Nearly four years after the Center for the Performing Arts’ Carmel high-profile debut, its second full-time CEO says the startup has stabilized operations and is ready to grow its eclectic mix of programming.
The not-for-profit closed the books on its 2013-2014 season in June with an operating surplus of almost $200,000, better than the $497,000 deficit it reported the previous year—and the $225,000 shortfall it expected.
It now has a year-old strategy in place and a new fundraising chief on the job after a 15-month search. CEO Tania Castroverde Moskalenko is focused on increasing revenue and adding activities at the three-venue arts campus.
“I just did an analysis of our programming, and we’re only at 50-percent capacity,” said Moskalenko, who joined the center in mid-2012. “We have so much room to grow.”
Having capacity is one thing. Finding the cash is another.
The center’s board and development staff are striving to increase individual donations about 15 percent this year, to $611,500, and they hope to boost sponsorship revenue 30 percent, to $538,500.
The city of Carmel provides annual financial support—$2.5 million for the 2014-2015 season—that amounts to almost a third of the center’s $9 million annual budget, and it pays $79,000 a month in maintenance expenses for the city-owned venues anchoring the Carmel City Center development.
Just don’t call the city’s support a subsidy.
“I would like to change the conversation. This is a service we’re providing,” said Moskalenko, a Cuban immigrant who came to Carmel from a city-run arts center in Germantown, Tennessee. “Really, [the $2.5 million] is a fee for us to fill the halls and City Center with activity. It keeps people coming here.”
Mayor Jim Brainard described the relationship between Carmel and the center as a partnership, likening it to Indianapolis’ collaboration with pro sports teams that use the city-owned sports venues.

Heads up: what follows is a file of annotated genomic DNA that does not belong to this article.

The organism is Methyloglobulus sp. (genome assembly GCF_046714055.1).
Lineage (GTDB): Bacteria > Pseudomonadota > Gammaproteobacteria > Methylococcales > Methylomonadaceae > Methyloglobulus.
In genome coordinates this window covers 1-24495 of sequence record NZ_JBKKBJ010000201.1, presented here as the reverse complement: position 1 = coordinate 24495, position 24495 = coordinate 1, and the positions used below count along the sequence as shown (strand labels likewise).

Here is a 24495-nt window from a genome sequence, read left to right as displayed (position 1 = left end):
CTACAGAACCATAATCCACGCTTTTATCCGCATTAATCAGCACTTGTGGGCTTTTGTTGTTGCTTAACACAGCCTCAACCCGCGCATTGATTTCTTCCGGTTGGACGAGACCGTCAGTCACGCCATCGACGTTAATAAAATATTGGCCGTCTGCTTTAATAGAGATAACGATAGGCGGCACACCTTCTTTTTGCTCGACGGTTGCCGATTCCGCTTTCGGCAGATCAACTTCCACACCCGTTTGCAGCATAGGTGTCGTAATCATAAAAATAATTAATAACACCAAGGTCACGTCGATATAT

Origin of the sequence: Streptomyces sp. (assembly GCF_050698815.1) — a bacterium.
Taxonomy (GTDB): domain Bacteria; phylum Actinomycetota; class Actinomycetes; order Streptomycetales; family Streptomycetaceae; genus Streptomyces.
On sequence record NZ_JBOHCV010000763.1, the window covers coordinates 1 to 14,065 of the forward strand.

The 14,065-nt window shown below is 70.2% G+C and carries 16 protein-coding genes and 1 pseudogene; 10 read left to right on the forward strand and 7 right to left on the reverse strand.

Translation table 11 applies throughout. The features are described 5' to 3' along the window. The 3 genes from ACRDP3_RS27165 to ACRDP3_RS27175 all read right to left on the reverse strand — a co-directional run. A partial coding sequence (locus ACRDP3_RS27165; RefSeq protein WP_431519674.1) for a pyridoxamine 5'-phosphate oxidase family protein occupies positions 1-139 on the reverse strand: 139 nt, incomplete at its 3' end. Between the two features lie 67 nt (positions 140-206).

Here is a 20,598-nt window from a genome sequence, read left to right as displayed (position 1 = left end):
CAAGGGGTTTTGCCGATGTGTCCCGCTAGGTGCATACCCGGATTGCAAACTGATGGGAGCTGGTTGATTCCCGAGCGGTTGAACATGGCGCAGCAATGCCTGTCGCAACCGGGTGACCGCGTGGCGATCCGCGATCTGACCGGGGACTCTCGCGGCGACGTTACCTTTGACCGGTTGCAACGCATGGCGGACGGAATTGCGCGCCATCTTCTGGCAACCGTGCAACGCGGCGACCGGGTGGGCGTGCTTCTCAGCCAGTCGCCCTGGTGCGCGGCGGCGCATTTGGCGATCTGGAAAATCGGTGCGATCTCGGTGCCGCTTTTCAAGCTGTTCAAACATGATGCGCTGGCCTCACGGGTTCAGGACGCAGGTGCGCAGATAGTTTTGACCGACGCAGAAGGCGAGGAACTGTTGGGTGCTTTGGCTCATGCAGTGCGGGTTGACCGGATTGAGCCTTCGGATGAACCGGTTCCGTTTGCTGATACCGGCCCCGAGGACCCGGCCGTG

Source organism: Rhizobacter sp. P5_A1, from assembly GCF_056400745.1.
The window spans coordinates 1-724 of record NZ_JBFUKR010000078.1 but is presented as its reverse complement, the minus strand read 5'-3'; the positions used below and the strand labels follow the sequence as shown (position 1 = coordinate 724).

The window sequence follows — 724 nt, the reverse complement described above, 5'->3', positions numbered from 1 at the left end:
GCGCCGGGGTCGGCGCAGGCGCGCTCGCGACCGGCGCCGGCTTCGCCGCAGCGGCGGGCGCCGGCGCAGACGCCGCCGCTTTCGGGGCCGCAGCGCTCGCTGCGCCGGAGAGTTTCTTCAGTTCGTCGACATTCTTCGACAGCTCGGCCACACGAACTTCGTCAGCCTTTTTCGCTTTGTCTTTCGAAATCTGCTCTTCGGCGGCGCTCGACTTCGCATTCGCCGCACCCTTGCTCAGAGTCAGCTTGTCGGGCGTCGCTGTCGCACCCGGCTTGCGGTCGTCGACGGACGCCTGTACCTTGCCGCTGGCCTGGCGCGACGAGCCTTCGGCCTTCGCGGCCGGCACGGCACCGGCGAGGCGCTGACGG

“This is the anchor of our new downtown,” he said, adding that the entire complex cost “less than the retractable roof at the Colts’ stadium.”
The $175 million arts campus also provides a base of operations for six independent resident companies that produce shows of their own.
Among the most prominent: Booth Tarkington Civic Theatre, which is celebrating its centennial season after moving from Indianapolis in 2011, and the 39-year-old Carmel Symphony Orchestra.
The center’s programming—everything from the Charlie Daniels Band to the Moscow State Symphony Orchestra, from classical ballet to a Mexican dance company—is intended to expose audiences to a range of artistic experiences.
Last season, 95,305 tickets were sold campus-wide; 44,896 of those were for “The Center Presents” shows—those put on by the center itself. Paid attendance has gradually declined since the first full season in 2011-2012, which Vice President of Marketing and Communications John Hughey said is typical for newly opened arts centers nationwide.
The center, which has a staff of about 100, also has reduced the number of shows it presents. This year, 58 performances of 52 shows are planned, Hughey said, compared with 72 performances of 58 shows last year and 78 performances of 64 shows in 2012-2013.
Such adjustments are to be expected, Moskalenko said, as the center settles into a manageable, sustainable schedule.
Range of genres
Most shows fall into one of six genre-specific concert series: classical, country, songbook, dance, jazz and blues, and world stage. Other offerings include pop and rock, family shows and holiday performances.
“Our shows and outreach should reflect the community we serve,” Moskalenko said.
Each series is assembled to include a full spectrum of artists, she said, from seasoned pros that fill the house to up-and-comers still hoping to make it big.
Sometimes, the sellouts are surprising—as when Indian percussionist Zakir Hussain’s September show had to be moved to The Palladium’s 1,600-seat concert hall when the 500-seat Tarkington filled up. Ticket-holders for George Winston’s Nov. 20 performance at The Tarkington also are being reseated in The Palladium, Moskalenko said.
And while country and songbook concerts tend to move the most tickets, she said maintaining the variety of shows is an important aspect of the center’s mission.
“There’s a lot going on here,” she said. “They can’t all be sellouts. … For us, it’s deeper than that.”
Equally important: helping the audience connect with the arts—and the artists—through master classes, workshops, Q&A sessions and pre-concert discussions.
“We’re always looking for that connection,” Moskalenko said. “Artists aren’t just doing a performance and leaving.”